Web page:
• If the police have a drug-sniffing dog that signals the presence of drugs, that would be probable cause. 

In the context of an arrest, police can legally search a person and their vehicle for a weapon (the police are protecting themselves) or to preserve evidence. But this ‘search incident to arrest’ (SITA) principle only applies if the arrest itself is lawful. 

And you must have been ‘in control” of the vehicle at the time to justify the search. Were you standing 5 feet away? Were you already in the back seat of the police car? They don’t have a right to search it because you don’t have the ability to destroy evidence or threaten them with a weapon.

That doesn’t mean they won’t find evidence in your car.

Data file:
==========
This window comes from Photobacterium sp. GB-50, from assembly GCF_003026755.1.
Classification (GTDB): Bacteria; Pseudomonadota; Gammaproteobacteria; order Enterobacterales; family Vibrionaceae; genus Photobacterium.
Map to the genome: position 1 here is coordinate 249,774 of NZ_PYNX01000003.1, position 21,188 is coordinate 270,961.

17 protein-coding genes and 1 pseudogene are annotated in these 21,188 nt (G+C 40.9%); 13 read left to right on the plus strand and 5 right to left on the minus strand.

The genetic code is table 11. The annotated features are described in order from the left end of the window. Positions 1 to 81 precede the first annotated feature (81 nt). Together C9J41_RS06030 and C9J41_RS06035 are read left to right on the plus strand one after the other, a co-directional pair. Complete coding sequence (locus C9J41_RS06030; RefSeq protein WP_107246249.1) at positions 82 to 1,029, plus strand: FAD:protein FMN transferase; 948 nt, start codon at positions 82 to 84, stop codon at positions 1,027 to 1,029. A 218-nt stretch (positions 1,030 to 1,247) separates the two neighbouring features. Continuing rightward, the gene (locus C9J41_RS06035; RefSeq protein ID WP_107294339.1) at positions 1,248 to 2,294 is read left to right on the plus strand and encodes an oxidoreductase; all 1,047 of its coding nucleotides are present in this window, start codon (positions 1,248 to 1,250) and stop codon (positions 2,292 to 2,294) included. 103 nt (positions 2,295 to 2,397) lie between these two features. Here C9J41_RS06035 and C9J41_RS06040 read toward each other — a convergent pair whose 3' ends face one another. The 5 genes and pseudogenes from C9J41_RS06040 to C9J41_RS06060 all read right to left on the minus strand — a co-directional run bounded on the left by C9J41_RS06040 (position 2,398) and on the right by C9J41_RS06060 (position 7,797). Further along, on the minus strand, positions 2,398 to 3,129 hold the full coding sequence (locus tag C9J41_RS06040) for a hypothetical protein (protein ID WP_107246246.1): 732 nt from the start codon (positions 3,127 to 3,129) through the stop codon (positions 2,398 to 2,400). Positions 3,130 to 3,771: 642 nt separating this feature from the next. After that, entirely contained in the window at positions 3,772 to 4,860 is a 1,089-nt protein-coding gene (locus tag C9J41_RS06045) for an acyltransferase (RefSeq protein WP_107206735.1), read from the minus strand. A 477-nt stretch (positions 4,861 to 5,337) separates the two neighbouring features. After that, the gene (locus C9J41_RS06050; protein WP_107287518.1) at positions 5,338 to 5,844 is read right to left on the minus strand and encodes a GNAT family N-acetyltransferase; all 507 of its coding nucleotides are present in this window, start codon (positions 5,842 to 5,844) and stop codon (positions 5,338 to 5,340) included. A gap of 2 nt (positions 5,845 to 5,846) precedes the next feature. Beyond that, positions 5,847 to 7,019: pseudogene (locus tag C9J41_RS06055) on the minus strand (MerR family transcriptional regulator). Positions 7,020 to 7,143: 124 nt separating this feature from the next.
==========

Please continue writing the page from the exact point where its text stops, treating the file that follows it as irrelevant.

The police can legally search your car if you’ve been arrested, and your car is headed to the police impound lot. They must take an inventory of anything of value in the car to ensure that when your car is returned to you, it is returned with all your property intact. If that cursory search turns up evidence, it could be used against you IF the arrest was lawful. If you’ve been arrested after for a crime because of a warrantless search, talk to a lawyer at Lee and Wood right away. Evidence obtained from illegal police search and seizure is not admissible in court. Our criminal defense lawyers will talk with you about the circumstances of your arrest and your legal rights. Call the Fort Worth area criminal defense attorneys at 817-678-6771 or contact us online

Arrested? How to Find the Best Criminal Defense Lawyer for Your Case Near Fort Worth